The warbler is so rare and endangered that its nesting grounds are mostly closed during the breeding season. The best way to see the birds is to take one of the tours that wildlife agencies run from May 15 to early July. There is one out of the U.S. Forest Service office in Mio. We chose the one run by the U.S. Fish and Wildlife Service out of the Ramada in Grayling. Tours leave at 7 and 11. Mark, my wife, Ann, and I were the only takers for the second tour that June morning.

A smart young guy named Jeremy Banfield is our guide. He shows us a 15-minute video giving the history of the warbler and the lowdown on its current status. We pay particular attention to the Kirtland's song on the soundtrack.

After that, the three of us pile into Mark's car and follow Jeremy's pickup out to where the warblers are.

That's when we hear them immediately but can't get a look. To assuage our frustration, Jeremy shows us the special cowbird trap, a wire cage the size of a walk-in closet, used to give the warblers more of a chance. Part of the top has larger mesh big enough for cowbirds to drop through. They're not smart enough to figure out how to get out. We resume our search for the warbler. My wife, who has the sharpest eyes of anybody I know, spots one first, in the top of a small oak tree that pokes up above the pines. Mark and I soon find birds, too.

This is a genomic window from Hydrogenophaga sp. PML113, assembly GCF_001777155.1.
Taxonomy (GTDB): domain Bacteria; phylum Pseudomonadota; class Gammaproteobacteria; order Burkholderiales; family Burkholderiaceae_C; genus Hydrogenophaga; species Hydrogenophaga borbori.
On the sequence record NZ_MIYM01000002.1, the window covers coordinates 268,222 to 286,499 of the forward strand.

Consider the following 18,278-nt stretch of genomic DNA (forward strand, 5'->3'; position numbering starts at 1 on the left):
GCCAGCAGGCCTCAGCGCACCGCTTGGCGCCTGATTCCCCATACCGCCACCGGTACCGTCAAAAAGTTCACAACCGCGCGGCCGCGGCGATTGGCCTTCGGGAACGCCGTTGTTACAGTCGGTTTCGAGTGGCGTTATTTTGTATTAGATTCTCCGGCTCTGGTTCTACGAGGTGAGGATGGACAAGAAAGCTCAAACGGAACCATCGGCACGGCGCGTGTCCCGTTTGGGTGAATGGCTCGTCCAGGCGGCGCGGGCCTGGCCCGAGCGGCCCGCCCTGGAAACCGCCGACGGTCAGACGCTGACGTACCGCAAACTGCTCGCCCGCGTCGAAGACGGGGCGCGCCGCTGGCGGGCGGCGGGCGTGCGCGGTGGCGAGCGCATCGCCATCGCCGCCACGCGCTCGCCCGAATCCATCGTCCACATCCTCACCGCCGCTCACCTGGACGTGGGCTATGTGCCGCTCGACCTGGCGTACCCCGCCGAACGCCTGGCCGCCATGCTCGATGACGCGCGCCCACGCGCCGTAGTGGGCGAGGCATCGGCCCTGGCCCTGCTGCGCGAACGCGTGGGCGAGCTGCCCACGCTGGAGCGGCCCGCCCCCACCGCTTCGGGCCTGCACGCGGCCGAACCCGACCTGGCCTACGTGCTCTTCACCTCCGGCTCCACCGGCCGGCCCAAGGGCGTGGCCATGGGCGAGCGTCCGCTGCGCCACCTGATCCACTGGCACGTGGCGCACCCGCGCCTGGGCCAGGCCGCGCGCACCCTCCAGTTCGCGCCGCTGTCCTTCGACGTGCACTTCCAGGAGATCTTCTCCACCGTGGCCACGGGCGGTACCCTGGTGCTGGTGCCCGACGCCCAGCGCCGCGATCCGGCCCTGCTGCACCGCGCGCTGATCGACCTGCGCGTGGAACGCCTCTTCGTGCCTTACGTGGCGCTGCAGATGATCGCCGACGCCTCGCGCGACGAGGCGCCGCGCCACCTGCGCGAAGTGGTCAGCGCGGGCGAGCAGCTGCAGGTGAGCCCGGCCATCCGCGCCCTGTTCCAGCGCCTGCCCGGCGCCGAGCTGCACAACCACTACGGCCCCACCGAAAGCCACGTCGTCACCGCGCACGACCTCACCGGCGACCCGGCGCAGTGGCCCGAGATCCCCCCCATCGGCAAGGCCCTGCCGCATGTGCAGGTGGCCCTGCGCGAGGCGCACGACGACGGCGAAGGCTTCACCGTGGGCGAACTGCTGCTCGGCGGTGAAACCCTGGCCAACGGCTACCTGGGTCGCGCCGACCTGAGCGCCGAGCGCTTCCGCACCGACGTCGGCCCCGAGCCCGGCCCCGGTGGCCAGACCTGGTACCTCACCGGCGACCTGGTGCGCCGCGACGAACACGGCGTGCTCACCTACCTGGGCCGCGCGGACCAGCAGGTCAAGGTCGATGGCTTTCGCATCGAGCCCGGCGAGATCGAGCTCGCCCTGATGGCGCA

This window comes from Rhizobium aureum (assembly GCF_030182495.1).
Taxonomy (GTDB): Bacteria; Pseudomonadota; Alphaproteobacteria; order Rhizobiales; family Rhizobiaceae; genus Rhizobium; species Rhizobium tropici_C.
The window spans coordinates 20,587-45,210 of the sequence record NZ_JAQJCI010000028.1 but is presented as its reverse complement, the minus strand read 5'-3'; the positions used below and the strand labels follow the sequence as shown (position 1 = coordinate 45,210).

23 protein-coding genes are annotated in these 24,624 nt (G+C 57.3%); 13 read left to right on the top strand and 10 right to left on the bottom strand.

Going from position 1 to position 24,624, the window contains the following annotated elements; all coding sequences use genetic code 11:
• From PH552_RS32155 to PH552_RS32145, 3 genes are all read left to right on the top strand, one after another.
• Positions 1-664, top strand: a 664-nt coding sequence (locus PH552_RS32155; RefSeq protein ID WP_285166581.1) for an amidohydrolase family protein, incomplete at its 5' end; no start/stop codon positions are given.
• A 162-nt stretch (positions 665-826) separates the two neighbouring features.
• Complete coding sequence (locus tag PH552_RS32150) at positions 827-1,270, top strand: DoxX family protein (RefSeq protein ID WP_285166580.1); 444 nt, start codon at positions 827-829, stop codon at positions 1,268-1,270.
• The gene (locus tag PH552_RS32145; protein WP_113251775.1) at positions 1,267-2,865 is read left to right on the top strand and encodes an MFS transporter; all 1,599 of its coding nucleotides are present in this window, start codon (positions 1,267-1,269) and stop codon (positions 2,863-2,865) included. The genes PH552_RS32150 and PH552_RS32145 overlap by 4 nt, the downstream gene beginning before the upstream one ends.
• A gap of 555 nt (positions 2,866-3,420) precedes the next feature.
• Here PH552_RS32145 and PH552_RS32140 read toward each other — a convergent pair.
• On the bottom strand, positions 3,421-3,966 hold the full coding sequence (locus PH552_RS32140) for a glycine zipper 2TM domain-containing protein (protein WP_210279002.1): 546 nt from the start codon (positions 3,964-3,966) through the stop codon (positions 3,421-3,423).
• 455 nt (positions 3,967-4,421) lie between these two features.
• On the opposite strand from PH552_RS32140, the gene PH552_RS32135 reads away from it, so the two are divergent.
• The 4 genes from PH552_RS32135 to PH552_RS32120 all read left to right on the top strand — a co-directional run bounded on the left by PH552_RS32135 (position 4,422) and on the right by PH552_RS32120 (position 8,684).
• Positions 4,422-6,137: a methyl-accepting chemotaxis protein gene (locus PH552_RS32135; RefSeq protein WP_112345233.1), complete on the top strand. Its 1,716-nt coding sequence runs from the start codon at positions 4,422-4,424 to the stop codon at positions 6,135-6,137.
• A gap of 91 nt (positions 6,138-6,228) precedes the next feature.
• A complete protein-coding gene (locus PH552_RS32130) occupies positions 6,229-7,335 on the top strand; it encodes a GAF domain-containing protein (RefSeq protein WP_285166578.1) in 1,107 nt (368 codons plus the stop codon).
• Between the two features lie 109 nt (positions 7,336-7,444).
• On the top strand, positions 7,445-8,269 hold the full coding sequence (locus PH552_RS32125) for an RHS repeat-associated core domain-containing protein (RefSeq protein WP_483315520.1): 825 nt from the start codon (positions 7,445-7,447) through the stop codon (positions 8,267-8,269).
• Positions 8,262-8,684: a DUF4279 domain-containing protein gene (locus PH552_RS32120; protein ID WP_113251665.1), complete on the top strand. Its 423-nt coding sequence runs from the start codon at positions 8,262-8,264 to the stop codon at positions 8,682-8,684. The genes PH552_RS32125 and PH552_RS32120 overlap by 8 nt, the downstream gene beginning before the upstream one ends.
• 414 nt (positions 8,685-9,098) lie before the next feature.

It turns out that part of the trick to finding these birds is realizing how loud they are. If the bird sounds like it's 10 yards away, it's probably 30 yards away.

And because the pines are so dense, our best views were when the birds flitted up into relatively bare branches of the little oaks that are mixed in with the pines.

As a hard-core birder, I scarcely go to the mailbox without a pair of binoculars. For this outing I have a spotting scope, too. Eventually we manage to focus it on one of the males and everybody gets a good look at it.

We watch it sing from a perch above the pines. It throws its head up and puts everything it has into the song, its shoulders shaking as it belts out the call. I can't help thinking of Ethel Merman.